WYGA-CD

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WYGA-CD
Atlanta metro area (central)
City of license Atlanta, Georgia
Channels Digital: 16 (license);
18 (permit)
Subchannels 16.1 - Soul of the South Network (480i)
16.2 - SonLife (480i)
16.3 - WUVM-LP? color bars (480i)
16.4 - color bars (480i)
16.5 - PEACE TV (480i)
16.6 - color bars (480i)
Owner Mako Communications
(sale to Landover 5 LLC pending)
Founded May 1, 1990
Former callsigns W07CP, W55CR, W19CD, WDAH-CA, WYGA-CA
WYGA-LD (2006-2014)
Former channel number(s) 7, 55, 19, 45
Former affiliations AMG TV, RTN, LAT TV, Daystar, White Springs, independent, Mexicanal, QVC
Transmitter power 4.0 kW (digital)
Height 298 m (978 ft)
Class LPTV class A
Facility ID 168094 (formerly 17541)

WYGA-CD is a low-power television class A station serving Atlanta, Georgia. Its city of license is Atlanta and it transmits digital TV on physical RF channel 16. Its city of license was also Atlanta when it transmitted analog TV on channel 45.

In late September 2009, the station applied to the FCC to change its digital broadcast channel to 18 (vacated by analog WNGH-TV in northwest Georgia), due to higher-than-expected co-channel interference from WGXA-TV in Macon, Georgia on channel 16. WYGA-LD's permit for channel 18 is for the same broadcast power, transmitting from the same tower at a slightly different elevation and with a slightly different antenna pattern.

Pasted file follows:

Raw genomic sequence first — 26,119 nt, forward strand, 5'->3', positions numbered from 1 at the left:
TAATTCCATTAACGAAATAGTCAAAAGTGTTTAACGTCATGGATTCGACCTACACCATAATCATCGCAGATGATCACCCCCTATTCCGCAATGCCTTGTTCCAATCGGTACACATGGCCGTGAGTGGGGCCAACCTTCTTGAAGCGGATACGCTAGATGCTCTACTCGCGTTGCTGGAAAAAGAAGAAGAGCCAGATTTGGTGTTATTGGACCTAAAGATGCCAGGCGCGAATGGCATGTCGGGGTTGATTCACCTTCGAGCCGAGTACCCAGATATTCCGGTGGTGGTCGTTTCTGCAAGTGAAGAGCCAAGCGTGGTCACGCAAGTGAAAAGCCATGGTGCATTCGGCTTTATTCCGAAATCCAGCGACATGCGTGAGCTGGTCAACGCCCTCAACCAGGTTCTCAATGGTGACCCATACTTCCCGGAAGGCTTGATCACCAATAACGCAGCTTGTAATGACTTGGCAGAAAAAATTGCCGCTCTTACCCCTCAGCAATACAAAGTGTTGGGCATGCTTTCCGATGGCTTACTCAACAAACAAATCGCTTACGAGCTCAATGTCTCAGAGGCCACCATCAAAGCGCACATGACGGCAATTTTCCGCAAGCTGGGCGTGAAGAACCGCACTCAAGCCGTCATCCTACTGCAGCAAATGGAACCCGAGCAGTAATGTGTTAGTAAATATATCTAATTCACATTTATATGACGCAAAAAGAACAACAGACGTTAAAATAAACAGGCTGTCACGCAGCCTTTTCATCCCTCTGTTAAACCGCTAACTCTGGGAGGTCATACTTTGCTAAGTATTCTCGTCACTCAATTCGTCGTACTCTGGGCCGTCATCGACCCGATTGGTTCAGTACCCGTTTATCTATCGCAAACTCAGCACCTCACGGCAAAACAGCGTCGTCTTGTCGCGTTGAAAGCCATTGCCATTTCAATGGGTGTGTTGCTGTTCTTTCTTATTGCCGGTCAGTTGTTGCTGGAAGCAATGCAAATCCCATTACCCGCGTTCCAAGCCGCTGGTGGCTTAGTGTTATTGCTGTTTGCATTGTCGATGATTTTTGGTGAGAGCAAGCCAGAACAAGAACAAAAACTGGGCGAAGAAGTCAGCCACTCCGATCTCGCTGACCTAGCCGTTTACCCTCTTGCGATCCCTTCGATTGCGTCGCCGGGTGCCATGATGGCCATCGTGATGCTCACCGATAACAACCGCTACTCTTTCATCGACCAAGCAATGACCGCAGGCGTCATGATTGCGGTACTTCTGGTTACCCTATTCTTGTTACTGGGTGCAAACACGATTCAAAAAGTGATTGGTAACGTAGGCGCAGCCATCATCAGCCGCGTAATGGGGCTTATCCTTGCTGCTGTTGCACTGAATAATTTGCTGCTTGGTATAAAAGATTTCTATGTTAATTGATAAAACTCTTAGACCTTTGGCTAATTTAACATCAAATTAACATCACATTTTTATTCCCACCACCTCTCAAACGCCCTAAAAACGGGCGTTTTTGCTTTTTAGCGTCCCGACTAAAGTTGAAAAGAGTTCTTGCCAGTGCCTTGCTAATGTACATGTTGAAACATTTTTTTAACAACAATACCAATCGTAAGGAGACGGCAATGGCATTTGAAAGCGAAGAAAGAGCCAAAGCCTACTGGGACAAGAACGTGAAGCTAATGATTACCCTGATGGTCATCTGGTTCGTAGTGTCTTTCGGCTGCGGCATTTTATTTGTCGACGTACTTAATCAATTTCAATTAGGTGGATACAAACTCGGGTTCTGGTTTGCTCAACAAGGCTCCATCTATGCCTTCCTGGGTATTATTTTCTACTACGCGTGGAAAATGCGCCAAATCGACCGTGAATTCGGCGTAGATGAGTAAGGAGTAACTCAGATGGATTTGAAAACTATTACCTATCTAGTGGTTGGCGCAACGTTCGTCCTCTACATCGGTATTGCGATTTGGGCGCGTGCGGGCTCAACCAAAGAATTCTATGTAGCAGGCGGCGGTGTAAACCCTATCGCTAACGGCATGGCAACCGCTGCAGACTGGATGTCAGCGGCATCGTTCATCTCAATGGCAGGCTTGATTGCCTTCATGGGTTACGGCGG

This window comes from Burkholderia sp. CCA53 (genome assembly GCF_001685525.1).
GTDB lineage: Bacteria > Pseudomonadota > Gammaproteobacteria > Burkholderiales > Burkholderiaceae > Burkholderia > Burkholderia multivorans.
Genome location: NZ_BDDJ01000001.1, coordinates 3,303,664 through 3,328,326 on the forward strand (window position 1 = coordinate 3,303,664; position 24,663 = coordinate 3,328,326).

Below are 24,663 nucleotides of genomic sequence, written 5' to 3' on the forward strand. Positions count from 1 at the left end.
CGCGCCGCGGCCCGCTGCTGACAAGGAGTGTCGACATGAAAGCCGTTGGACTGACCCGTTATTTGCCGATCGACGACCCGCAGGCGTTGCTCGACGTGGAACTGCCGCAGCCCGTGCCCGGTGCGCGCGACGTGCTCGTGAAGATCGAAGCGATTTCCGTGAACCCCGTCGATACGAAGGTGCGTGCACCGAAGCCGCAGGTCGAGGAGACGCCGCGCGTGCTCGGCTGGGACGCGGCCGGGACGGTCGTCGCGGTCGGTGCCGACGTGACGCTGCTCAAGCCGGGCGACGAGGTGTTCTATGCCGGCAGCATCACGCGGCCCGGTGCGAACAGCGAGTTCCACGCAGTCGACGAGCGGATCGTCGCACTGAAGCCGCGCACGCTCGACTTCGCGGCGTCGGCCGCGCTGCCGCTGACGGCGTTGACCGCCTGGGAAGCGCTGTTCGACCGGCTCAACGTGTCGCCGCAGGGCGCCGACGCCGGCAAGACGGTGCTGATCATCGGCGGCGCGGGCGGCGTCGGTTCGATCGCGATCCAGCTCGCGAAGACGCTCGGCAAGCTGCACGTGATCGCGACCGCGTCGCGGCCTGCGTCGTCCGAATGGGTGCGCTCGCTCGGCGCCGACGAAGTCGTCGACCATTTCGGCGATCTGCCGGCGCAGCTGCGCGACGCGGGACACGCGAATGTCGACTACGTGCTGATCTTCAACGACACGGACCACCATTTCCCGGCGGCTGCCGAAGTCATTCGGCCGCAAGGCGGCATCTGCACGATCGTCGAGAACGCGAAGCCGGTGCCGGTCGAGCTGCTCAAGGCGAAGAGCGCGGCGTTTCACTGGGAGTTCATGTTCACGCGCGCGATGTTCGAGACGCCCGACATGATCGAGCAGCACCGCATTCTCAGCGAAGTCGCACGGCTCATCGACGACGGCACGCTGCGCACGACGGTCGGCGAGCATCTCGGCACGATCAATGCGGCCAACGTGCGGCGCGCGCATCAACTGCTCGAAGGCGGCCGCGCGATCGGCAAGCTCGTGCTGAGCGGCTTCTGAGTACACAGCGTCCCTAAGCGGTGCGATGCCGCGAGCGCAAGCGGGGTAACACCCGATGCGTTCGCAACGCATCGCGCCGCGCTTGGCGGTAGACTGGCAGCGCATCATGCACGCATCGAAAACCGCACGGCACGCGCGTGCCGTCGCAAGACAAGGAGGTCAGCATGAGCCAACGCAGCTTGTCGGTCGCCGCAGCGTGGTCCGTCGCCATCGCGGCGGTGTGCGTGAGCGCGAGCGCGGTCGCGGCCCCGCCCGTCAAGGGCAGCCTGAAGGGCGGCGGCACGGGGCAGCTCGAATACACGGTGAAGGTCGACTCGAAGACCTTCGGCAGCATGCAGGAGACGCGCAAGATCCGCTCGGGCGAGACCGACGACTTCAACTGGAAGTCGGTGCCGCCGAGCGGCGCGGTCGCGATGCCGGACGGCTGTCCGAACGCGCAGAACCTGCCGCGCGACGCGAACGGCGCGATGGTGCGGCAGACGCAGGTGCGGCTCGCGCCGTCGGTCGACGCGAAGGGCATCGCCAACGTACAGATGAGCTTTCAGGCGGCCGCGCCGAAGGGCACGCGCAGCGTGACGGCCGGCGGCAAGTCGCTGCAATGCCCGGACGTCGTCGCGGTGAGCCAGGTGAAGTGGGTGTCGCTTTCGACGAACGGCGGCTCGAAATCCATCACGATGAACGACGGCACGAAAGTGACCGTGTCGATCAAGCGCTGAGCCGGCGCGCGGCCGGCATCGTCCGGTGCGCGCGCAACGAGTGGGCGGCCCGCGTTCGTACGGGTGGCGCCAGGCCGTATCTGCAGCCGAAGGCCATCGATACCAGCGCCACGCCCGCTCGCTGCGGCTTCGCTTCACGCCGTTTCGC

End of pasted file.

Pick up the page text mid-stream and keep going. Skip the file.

The station is owned by Mako Communications of Corpus Christi, Texas.

History[edit]

Originally granted the callsign W07CP in November 1997, it became W55CR in December 1998, broadcasting on channel 55. The station then was granted the call letters WDAH-CA from January 2004 to July 2005. After a change in ownership, the station changed call letters and became WYGA-CA. In filings with the Federal Communications Commission, WYGA-CA had been forced to cease operations on a full-time basis on its allocated channel 55 due to issues with its transmit site, likely due to MediaFLO subscription mobile TV using the same channel, or nearby W55BM, or both.

In 2009, the FCC required U.S. television stations to vacate channels 52-69, which have been removed from the UHF TV bandplan and reassigned for other purposes. Consequently, WYGA-CA, which had been operating on channel 55, had applied to the FCC for the displacement channel 45. The channel 45 application was disputed by WGCL-TV (channel 46) because it is an adjacent channel, causing RF interference in certain areas. However, WGCL opted to keep its allocated digital channel 19 after the DTV transition, thus eliminating the adjacent-channel interference situation from WYGA-CA on channel 45.

In order to avoid losing the authorization on channel 45 due to a statutory 12-month cutoff, WYGA-CA had been broadcasting on a special temporary authorization on channel 45 at a low power (2 kW ERP) until WGCL ended its analog nightlight period on June 26. Its application is for 150 kW in the direction of beam tilt, equivalent to 115 kW in the horizontal plane. The directional antenna produces a kidney shape, with the major lobes of its antenna pattern toward the north-northeast and west-southwest.